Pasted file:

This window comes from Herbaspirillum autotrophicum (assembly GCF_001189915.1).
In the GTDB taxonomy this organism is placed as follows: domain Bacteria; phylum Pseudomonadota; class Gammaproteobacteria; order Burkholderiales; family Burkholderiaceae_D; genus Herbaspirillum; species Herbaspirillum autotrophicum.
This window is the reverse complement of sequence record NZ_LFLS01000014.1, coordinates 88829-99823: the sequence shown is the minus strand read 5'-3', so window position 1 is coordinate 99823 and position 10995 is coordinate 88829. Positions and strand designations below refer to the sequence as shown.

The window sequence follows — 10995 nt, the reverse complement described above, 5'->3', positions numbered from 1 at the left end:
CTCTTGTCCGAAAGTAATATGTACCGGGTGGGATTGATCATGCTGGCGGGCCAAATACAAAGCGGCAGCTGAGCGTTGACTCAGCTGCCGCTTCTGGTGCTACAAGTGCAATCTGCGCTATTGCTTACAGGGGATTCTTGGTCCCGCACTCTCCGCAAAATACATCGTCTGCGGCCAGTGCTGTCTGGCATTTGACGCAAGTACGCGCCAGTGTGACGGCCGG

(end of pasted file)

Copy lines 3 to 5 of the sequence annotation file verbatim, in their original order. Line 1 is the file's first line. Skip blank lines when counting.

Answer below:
This window is the reverse complement of sequence record NZ_LFLS01000014.1, coordinates 88829-99823: the sequence shown is the minus strand read 5'-3', so window position 1 is coordinate 99823 and position 10995 is coordinate 88829. Positions and strand designations below refer to the sequence as shown.

The window sequence follows — 10995 nt, the reverse complement described above, 5'->3', positions numbered from 1 at the left end:
CTCTTGTCCGAAAGTAATATGTACCGGGTGGGATTGATCATGCTGGCGGGCCAAATACAAAGCGGCAGCTGAGCGTTGACTCAGCTGCCGCTTCTGGTGCTACAAGTGCAATCTGCGCTATTGCTTACAGGGGATTCTTGGTCCCGCACTCTCCGCAAAATACATCGTCTGCGGCCAGTGCTGTCTGGCATTTGACGCAAGTACGCGCCAGTGTGACGGCCGG